Suppose you have invested in French mutual funds, not to worry! MyExpatTakes makes it easy to report these investments to the IRS on Form 8621 (PFICs). 

Property in France 

Buying & Selling Property 

Buying: Are you considering buying property abroad? You’re not alone! Although housing prices are increasing, many people are moving to France to take advantage of low-interest rates on home mortgages. 

Purchasing a home in France is not a US taxable event. However, a large deposit made into your France bank account for your new mortgage requires a report on the FBAR and possibly Form 8938. 

Selling: If you consider selling your foreign property, it is necessary to document the cost biases and selling fees correctly. That way, only the profit from the sale will be taxed. Similar to US properties, it is possible to exclude up to $250,000 or more of gain from the sale of your French property. However, you must satisfy the Section 121 Exclusion requirements to qualify. 

Perks of buying in France: 

  • The freedom to make your own decisions 
  • Potential to build equity and return on your investment 
  • The stable property market in France

Downsides of buying in France: 

  • France has high property taxes, whether you’re an expat or not
  • Buying in France for foreigners can be a relatively lengthy process (about three months!) that comes with high fees

Renting Property 

Renting is more common in metropolitan areas such as Paris because of the high cost of housing, compared to rural areas where buying is most common. 

Perks to renting in France: 

  • Flexibility! You can do exactly what you came to France to do as an expat. Explore!
  • Renting can save you money if you’re a short-term expat to France. Compared to buying, it’s unlikely to see a profit in the short term because of France’s high property fees. 
  • French property laws often favor the tenant.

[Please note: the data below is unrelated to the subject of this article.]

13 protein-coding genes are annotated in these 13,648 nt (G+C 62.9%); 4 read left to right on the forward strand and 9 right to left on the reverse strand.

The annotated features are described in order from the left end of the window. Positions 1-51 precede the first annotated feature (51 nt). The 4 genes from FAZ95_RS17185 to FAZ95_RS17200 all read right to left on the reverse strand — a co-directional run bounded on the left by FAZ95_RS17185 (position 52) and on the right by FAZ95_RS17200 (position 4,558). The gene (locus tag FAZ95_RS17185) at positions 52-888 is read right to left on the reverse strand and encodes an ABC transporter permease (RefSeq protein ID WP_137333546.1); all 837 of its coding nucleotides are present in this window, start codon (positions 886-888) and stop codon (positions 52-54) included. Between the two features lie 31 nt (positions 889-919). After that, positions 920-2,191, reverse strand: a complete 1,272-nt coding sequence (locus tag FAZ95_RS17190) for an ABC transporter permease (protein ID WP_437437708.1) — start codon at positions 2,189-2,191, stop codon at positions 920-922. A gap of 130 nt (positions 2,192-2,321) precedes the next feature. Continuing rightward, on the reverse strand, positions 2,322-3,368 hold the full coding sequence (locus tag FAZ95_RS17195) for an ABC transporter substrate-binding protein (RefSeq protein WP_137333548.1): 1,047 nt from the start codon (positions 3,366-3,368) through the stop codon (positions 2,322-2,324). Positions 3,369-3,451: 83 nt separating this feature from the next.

Downsides to renting in France: 

  • Finding affordable rent in your preferred neighborhood can be very difficult. 
  • Long-term commitments. Unfurnished apartments often require a 3-year minimum lease contract. A requirement that may be less desirable for expats. 

The Foreign Housing Exclusion: 

There is yet another way to decrease your US tax bill for France housing. The Foreign Housing Exclusion considers your foreign housing expenses, such as: 

  • Rent 
  • Utilities 
  • Property Insurance 
  • Household repairs … and more! 

Retiring Abroad in France  

What a fantastic way to celebrate your retirement through life as a French expat. If you’re looking forward to retirement, consider saving up through these accounts:

  • French pension through your employer – if you have a French employer, this is only taxable in France. 
  • French state pension, such as the compulsory supplementary pension scheme ARRCO-ARGIC 
  • US Individual Retirement Account (IRA) 
  • US Social Security Benefits 

Get Help Filing From the Experts 

We here at MyExpatTaxes are here to help. Even after reading our guide to expat taxes in Norway, we realize that you may still have questions. Don’t worry! We are the experts! Use the HelpCenter, get in touch with a tax professional, or simply start your tax return and chat via our live help for any support. 

Why file your US expat taxes from France with MyExpatTaxes? 

Expats made it for expats! We recognize how difficult it can be to tackle your taxes while living abroad. MyExpatTaxes makes it easier.

Clear Prices: You won’t find any surprises with us! We are clear and open about how our pricing works and what you’ll need to pay. 

Written by Kaytlin L

May 12, 2022 | | 7 min read